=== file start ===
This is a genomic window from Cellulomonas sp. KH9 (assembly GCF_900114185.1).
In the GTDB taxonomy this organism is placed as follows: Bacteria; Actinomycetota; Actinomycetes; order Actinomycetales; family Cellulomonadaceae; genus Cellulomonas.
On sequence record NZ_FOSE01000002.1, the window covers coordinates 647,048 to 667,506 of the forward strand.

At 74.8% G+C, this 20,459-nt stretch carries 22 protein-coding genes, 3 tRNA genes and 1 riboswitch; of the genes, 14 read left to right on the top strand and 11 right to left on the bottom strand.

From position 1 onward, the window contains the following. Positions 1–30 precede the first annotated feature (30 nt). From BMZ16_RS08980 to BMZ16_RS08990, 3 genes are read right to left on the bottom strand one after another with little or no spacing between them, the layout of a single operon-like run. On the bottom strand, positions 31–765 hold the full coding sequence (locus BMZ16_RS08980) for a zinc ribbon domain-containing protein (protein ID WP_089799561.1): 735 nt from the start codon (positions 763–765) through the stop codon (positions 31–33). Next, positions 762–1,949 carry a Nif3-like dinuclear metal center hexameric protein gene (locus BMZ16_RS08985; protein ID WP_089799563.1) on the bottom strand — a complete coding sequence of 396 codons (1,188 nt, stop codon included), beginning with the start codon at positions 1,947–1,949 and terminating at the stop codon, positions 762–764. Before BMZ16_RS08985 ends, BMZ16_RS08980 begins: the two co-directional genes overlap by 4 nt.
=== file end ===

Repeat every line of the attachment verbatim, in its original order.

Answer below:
This is a genomic window from Cellulomonas sp. KH9 (assembly GCF_900114185.1).
In the GTDB taxonomy this organism is placed as follows: Bacteria; Actinomycetota; Actinomycetes; order Actinomycetales; family Cellulomonadaceae; genus Cellulomonas.
On sequence record NZ_FOSE01000002.1, the window covers coordinates 647,048 to 667,506 of the forward strand.

At 74.8% G+C, this 20,459-nt stretch carries 22 protein-coding genes, 3 tRNA genes and 1 riboswitch; of the genes, 14 read left to right on the top strand and 11 right to left on the bottom strand.

From position 1 onward, the window contains the following. Positions 1–30 precede the first annotated feature (30 nt). From BMZ16_RS08980 to BMZ16_RS08990, 3 genes are read right to left on the bottom strand one after another with little or no spacing between them, the layout of a single operon-like run. On the bottom strand, positions 31–765 hold the full coding sequence (locus BMZ16_RS08980) for a zinc ribbon domain-containing protein (protein ID WP_089799561.1): 735 nt from the start codon (positions 763–765) through the stop codon (positions 31–33). Next, positions 762–1,949 carry a Nif3-like dinuclear metal center hexameric protein gene (locus BMZ16_RS08985; protein ID WP_089799563.1) on the bottom strand — a complete coding sequence of 396 codons (1,188 nt, stop codon included), beginning with the start codon at positions 1,947–1,949 and terminating at the stop codon, positions 762–764. Before BMZ16_RS08985 ends, BMZ16_RS08980 begins: the two co-directional genes overlap by 4 nt.